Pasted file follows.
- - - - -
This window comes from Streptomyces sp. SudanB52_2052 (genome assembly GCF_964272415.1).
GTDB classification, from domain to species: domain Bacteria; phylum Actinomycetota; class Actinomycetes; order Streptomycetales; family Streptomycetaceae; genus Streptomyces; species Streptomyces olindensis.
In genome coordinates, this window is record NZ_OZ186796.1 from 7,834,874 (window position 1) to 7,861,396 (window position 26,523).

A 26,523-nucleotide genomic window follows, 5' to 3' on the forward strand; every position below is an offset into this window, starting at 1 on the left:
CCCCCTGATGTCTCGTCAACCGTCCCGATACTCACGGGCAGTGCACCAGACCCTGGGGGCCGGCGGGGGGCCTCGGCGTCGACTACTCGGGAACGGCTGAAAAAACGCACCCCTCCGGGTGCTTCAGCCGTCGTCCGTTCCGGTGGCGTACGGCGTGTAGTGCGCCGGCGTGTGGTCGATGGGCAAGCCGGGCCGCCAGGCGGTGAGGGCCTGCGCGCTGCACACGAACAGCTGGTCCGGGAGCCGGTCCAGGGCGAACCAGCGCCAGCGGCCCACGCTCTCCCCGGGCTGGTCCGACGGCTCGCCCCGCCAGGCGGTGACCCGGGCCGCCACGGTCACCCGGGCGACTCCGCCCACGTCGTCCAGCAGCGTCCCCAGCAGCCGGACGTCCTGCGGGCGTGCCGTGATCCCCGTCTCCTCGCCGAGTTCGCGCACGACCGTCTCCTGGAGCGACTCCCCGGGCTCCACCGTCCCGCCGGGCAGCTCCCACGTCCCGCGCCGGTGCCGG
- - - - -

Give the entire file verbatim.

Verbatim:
This window comes from Streptomyces sp. SudanB52_2052 (genome assembly GCF_964272415.1).
GTDB classification, from domain to species: domain Bacteria; phylum Actinomycetota; class Actinomycetes; order Streptomycetales; family Streptomycetaceae; genus Streptomyces; species Streptomyces olindensis.
In genome coordinates, this window is record NZ_OZ186796.1 from 7,834,874 (window position 1) to 7,861,396 (window position 26,523).

A 26,523-nucleotide genomic window follows, 5' to 3' on the forward strand; every position below is an offset into this window, starting at 1 on the left:
CCCCCTGATGTCTCGTCAACCGTCCCGATACTCACGGGCAGTGCACCAGACCCTGGGGGCCGGCGGGGGGCCTCGGCGTCGACTACTCGGGAACGGCTGAAAAAACGCACCCCTCCGGGTGCTTCAGCCGTCGTCCGTTCCGGTGGCGTACGGCGTGTAGTGCGCCGGCGTGTGGTCGATGGGCAAGCCGGGCCGCCAGGCGGTGAGGGCCTGCGCGCTGCACACGAACAGCTGGTCCGGGAGCCGGTCCAGGGCGAACCAGCGCCAGCGGCCCACGCTCTCCCCGGGCTGGTCCGACGGCTCGCCCCGCCAGGCGGTGACCCGGGCCGCCACGGTCACCCGGGCGACTCCGCCCACGTCGTCCAGCAGCGTCCCCAGCAGCCGGACGTCCTGCGGGCGTGCCGTGATCCCCGTCTCCTCGCCGAGTTCGCGCACGACCGTCTCCTGGAGCGACTCCCCGGGCTCCACCGTCCCGCCGGGCAGCTCCCACGTCCCGCGCCGGTGCCGG